Who was someone you looked up to when getting into the game?

My all time biggest influence was and is Cypress Hill. Without Cypress Hill, I doubt there would be a Myster DL. I might be someone completely different. I always enjoyed Hip Hop, but Cypress Hill’s Black Sunday album made me want to create it. The music eventually turned into making music videos which turned into making films. Cypress Hill appeared in my 1st film, and I consider them friends and peers. Eric Bobo and I have a few projects, and B-Real is on my next album.

What have been career highlights for you?

My highlight was defiantly my 1st film A Sea of Green. I spent three years working on that movie. I wrote, directed, filmed, edit, produced and even acted in it and it features a slew of legendary rappers. Another moment that comes to mind is my mom seeing my name on HBO and of course directing videos for iconic MCs like Sean Price, Chuck D, LOX, and Redman.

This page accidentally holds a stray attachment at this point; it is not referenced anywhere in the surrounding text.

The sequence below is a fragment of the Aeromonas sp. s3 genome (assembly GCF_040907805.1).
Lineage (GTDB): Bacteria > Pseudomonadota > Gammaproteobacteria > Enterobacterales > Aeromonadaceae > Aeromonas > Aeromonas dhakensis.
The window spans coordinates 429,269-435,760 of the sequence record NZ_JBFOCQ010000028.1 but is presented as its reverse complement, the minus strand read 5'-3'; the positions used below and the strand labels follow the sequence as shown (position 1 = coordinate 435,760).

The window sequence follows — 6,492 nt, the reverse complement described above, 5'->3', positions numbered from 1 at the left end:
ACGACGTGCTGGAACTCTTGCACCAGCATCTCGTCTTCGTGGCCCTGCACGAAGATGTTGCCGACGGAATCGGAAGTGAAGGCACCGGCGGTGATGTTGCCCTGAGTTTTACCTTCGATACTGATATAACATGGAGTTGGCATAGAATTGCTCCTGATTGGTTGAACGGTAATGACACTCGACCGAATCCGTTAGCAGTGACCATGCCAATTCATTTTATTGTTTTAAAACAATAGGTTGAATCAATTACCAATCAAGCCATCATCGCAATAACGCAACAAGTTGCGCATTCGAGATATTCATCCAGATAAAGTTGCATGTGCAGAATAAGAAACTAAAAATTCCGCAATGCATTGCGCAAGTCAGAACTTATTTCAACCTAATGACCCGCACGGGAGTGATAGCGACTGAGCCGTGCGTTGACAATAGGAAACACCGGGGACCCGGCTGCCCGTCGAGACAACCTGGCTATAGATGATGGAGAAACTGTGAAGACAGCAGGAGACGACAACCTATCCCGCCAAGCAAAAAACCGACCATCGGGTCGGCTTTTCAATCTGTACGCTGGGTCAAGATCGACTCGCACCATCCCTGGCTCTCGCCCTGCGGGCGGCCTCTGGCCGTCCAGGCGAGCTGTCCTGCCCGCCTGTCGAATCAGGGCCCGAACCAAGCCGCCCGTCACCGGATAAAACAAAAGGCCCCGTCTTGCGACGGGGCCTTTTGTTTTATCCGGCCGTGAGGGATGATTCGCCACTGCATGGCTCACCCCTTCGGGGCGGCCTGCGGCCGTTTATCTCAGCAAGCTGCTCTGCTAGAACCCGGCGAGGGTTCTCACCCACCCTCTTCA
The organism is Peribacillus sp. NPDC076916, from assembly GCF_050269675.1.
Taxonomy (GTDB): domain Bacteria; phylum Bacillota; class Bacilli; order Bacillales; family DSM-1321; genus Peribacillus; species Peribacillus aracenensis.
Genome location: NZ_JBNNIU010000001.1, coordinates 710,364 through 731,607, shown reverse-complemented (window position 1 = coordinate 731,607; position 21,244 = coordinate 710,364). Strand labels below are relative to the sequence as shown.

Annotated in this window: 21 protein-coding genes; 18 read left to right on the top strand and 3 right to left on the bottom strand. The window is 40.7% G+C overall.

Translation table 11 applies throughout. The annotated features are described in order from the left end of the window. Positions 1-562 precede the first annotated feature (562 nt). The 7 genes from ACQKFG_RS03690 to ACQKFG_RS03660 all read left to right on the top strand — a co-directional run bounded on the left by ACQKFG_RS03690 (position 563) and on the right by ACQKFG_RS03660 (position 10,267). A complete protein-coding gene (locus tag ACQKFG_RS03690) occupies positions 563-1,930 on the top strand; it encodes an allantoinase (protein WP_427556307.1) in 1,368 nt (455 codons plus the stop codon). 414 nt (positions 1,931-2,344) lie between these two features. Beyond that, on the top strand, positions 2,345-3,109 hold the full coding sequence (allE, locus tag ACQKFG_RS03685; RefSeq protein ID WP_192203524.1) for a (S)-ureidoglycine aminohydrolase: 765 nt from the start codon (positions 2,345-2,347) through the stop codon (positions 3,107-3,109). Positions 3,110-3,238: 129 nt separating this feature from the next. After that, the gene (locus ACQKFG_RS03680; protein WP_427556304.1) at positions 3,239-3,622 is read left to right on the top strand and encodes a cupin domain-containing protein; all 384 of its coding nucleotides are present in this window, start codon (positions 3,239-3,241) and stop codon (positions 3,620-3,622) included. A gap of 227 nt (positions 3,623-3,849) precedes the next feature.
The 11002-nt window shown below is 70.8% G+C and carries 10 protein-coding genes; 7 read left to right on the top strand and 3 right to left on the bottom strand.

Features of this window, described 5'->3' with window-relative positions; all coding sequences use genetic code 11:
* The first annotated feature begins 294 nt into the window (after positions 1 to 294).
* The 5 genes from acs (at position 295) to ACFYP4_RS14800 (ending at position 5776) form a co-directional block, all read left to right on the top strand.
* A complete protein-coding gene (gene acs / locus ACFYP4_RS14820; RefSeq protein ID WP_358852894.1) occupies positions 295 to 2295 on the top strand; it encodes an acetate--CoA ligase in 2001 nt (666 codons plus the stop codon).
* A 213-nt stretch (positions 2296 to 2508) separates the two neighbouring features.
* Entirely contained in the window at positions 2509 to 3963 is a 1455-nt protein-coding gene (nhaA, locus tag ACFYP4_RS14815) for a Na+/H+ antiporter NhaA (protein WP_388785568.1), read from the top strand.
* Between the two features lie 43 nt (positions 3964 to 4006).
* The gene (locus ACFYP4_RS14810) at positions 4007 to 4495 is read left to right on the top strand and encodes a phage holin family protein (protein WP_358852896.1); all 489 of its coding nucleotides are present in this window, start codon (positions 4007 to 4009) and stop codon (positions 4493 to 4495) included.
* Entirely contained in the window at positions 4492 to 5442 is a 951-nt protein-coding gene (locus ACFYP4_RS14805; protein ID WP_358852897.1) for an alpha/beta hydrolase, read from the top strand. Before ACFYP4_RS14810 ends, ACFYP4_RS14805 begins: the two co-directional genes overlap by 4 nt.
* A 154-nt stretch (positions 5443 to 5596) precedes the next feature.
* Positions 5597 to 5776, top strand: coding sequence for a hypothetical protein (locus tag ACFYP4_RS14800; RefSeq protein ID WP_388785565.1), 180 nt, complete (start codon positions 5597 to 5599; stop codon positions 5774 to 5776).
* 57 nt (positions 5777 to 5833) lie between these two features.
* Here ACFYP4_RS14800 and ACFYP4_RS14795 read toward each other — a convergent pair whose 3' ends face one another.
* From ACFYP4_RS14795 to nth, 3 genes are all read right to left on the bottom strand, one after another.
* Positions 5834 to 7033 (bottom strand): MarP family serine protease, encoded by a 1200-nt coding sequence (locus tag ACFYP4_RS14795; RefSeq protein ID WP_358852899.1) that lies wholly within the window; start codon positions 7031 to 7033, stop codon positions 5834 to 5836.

Tell me about the concept for your latest visual for Kool G Rap.

I filmed three videos that day. It was a 19-hour ordeal, 10 of which was traveling back and forth. We did videos for songs with Kool G Rap, Freeway, Lil Fame, Term & Saigon. The “Running” video was supposed to come out 2nd, but things got moved around, and we went with “Running” 1st. I knew instantly I would incorporate running into the video. I didn’t want the video to be a too gangster because the 1st video we shot was a gangster movie set to a beat with all the rappers acting. So for “Running” I wanted to tell a story using bits and pieces of the MCs lyrics and manipulating it into a story about struggle.